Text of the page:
Let's get to it:
DAVE STARCHER FROM BUTLER, PA: Can you explain the seeding of the 1973 NFL Playoffs, specifically why the AFC's No. 1 seed Miami Dolphins played the Cincinnati Bengals instead of the Steelers, who qualified that year as a Wild Card?
ANSWER: The NFL's playoff seeding system as we know it today wasn't implemented until 1975, and so in 1973 the Dolphins were not recognized as the AFC's No. 1 seed even though they had the best regular season record in the conference. Before 1975, and after the NFL-AFL merger in 1970, homefield advantage through the playoffs was decided on a rotating basis that was based on divisions, and also as part of this rotation system, there was a division in each conference each year that had no chance of hosting a playoff game. So based on where the rotation was in 1973, the AFC East winner had homefield advantage, the AFC Central winner had no chance at a home game in the Divisional Round, and the Wild Card team never had a chance to host a playoff game. At the end of the 1973 season, Miami (12-2) won the AFC East, Cincinnati (10-4) won the AFC Central, Oakland (9-4-1) won the AFC West, and the Steelers were the Wild Card. That meant that both the Bengals and the Steelers had to be on the road in the Divisional Round, which left the Dolphins and the Raiders as hosts in the opening round. The Bengals couldn't go to Oakland because the Raiders had a better record than the Bengals, which meant the Steelers went to Oakland. That left the 10-4 Bengals facing the 12-2 Dolphins in Miami.
This rotation system was complicated, convoluted, and resulted in some strange matchups. In 1971, the teams with the two best records in each conference met in the Divisional Round – 10-3-1 Kansas City hosted 10-3-1 Miami in the AFC, and 11-3 Minnesota hosted 11-3 Dallas in the NFC. In 1972, the undefeated Dolphins faced the 12-3 Steelers at Three Rivers Stadium in the AFC Championship Game because it was the AFC Central Division's turn for homefield advantage in the AFC. And in 1973, the Cowboys finished 10-4 but hosted two 12-2 teams, the Los Angeles Rams and Minnesota, because it was the NFC East's turn for homefield advantage. But all that ended in 1975, when the NFL instituted the seeding system that's still in use today.
JOHN CULLEN FROM BELMONT, MA: I've been a Steelers fan from Boston since I was 10 years old, and I'm 59 now. If Ben Roethlisberger stays healthy, what do you think the Steelers' chances are of winning a Super Bowl this year?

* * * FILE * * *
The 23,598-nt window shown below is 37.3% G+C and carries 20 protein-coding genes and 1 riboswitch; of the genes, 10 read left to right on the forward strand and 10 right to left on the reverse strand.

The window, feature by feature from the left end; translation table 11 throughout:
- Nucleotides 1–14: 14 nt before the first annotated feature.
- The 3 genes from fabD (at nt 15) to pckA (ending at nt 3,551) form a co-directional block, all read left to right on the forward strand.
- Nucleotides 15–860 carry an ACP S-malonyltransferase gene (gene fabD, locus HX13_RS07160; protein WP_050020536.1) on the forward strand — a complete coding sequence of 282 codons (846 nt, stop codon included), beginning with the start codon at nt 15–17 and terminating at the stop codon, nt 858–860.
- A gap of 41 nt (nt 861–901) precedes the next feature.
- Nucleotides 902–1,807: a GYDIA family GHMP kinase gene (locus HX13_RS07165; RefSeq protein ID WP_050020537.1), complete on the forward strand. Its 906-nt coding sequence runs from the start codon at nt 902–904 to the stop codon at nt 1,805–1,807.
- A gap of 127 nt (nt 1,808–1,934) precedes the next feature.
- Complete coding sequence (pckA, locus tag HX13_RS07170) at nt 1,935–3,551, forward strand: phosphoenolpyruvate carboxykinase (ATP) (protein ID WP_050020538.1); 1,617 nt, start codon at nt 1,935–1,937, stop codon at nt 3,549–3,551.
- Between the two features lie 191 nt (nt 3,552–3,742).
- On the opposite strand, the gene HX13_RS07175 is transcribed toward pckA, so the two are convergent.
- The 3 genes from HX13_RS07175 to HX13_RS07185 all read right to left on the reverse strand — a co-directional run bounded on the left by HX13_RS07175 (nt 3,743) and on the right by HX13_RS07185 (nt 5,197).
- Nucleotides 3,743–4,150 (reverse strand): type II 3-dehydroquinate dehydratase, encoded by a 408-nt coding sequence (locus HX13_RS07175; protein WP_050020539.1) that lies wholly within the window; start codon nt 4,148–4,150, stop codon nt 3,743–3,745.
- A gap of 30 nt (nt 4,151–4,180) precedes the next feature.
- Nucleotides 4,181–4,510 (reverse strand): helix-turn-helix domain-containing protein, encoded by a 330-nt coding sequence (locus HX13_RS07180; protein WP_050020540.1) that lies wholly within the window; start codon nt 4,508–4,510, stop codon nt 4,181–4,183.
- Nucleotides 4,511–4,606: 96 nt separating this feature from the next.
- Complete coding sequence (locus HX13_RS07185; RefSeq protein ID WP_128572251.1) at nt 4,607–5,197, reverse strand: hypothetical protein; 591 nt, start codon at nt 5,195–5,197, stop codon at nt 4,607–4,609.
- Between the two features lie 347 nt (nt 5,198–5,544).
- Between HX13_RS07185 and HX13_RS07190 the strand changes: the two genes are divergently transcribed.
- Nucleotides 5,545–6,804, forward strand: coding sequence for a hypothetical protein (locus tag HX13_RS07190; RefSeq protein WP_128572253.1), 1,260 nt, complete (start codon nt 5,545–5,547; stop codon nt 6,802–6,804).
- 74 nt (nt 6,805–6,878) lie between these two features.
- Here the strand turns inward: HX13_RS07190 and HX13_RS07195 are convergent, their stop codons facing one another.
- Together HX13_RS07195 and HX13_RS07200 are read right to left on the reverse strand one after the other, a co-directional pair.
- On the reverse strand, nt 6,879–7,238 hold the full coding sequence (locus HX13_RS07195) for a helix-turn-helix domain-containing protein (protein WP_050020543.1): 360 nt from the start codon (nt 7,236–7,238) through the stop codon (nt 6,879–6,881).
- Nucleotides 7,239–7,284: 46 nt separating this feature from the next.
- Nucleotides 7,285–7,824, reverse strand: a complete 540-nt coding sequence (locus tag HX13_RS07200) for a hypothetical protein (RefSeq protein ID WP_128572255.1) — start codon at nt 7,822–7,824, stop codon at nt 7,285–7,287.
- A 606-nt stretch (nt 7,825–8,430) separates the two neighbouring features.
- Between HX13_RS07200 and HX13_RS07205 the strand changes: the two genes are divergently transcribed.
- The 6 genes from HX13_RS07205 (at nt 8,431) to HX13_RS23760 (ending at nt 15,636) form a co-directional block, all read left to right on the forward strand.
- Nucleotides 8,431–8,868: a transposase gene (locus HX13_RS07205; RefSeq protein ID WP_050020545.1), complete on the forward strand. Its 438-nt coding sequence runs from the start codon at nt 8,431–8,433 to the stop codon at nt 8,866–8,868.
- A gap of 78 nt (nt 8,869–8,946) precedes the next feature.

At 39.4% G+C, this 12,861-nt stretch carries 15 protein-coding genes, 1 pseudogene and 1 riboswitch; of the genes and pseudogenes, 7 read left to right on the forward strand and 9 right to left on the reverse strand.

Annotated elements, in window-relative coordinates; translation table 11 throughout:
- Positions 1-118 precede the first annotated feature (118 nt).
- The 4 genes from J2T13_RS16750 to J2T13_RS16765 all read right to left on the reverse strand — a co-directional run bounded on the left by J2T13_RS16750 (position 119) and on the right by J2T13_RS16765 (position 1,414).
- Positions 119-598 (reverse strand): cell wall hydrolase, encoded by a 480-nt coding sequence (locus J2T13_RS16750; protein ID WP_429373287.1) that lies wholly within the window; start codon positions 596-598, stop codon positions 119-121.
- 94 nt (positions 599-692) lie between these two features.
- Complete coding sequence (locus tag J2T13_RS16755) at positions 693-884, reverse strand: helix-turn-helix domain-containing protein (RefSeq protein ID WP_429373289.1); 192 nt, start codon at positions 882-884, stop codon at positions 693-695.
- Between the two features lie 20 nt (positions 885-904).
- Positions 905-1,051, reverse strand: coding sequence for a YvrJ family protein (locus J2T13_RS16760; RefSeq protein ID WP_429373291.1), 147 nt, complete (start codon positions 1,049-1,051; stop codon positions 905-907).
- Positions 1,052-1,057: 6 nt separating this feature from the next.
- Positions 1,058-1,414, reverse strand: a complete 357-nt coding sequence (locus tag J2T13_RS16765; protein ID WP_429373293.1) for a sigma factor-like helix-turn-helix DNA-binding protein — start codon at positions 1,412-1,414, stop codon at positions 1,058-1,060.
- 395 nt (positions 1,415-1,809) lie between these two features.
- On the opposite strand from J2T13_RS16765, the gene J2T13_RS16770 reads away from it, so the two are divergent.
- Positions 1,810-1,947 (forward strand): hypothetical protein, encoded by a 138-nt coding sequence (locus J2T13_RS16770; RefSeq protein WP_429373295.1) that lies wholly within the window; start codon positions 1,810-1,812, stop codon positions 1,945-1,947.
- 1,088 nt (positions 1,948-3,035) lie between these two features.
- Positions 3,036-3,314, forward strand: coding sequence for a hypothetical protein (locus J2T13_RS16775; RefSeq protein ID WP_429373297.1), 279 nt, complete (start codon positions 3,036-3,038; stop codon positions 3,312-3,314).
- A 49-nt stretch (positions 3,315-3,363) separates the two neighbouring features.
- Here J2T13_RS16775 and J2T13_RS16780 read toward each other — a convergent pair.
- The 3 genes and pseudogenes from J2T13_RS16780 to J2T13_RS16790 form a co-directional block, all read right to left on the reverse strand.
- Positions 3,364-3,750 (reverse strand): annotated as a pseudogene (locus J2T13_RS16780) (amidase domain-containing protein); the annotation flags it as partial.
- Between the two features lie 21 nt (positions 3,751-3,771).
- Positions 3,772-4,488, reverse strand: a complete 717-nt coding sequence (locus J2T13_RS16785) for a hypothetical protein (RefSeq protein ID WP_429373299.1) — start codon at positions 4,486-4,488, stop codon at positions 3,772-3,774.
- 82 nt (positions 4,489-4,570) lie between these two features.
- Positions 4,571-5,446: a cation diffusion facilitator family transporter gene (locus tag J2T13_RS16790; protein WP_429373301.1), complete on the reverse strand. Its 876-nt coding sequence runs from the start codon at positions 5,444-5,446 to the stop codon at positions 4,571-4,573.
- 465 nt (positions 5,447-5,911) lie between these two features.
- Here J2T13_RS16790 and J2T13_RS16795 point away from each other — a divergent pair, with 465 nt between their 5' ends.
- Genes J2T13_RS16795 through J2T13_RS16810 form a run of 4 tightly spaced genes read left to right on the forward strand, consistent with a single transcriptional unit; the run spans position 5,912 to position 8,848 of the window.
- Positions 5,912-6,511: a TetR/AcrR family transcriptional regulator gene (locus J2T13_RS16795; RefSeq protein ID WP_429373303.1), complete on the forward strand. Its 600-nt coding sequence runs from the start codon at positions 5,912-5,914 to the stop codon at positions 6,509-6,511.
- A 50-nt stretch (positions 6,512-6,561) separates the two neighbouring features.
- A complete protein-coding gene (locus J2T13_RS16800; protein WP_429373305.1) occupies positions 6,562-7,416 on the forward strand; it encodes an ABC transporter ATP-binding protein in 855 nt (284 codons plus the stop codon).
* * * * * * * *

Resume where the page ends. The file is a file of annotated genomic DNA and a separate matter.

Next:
ANSWER: Optimism is a welcome emotion in this time of self-quarantine, and I hope you're right about the Steelers in 2020. All I can tell you at this stage is that on the NFL futures market, the Steelers are 25-to-1 to win Super Bowl LV. Other teams of note, with their odds, in order: from the AFC, defending champion Kansas City is 6-to-1; Baltimore is 15-to-2; New England is 18-to-1; and then the Steelers are 25-to-1. From the NFC, in order: San Francisco is 9-to-1; New Orleans is 14-to-1; Philadelphia and Tampa Bay are both 16-to-1.
NICK MOSES FROM SIMI VALLEY, CA: So the Steelers have the luxury of drafting the best player on the board, because there are no glaring holes on their roster following their moves so far this offseason. Does that mean they're open to drafting a defensive player, or are they very likely going offense with their first pick?
ANSWER: I believe they're very likely going to find an offensive player they see as a good value at No. 49 overall, but that doesn't mean they wouldn't be open to drafting a defensive player.
DON ADAMS FROM BUENA PARK, CA: In a normal offseason teams are allowed to bring in a certain number of prospects, I believe it's 30, prior to the draft. Has the NFL changed the number of players teams can videochat with during the pandemic?
ANSWER: This was written by Mike Florio and appeared on ProFootballTalk.com: "According to the NFL, teams may contact an unlimited number of incoming rookies up to three times per week, for up to one hour at a time. The communications may be in the form of phone calls or videoconferences, and the only requirement is that it not conflict with a player's school work. Given that most players are no longer in school and given that most schools have switched to online learning, few if any communications would potentially conflict with classwork."
VINNIE DIFONZO FROM PITTSBURGH, PA: Now with Javon Hargrave gone, it doesn't look like the Steelers have a starting-caliber, true nose tackle on the roster. Chris Wormley is listed as a nose tackle on the website, but it looks like he has played mostly defensive end in his career. I know they play mostly in sub-packages and like to rotate defensive lineman, but as of right now, who would be the starting nose tackle in their 3-4 defense?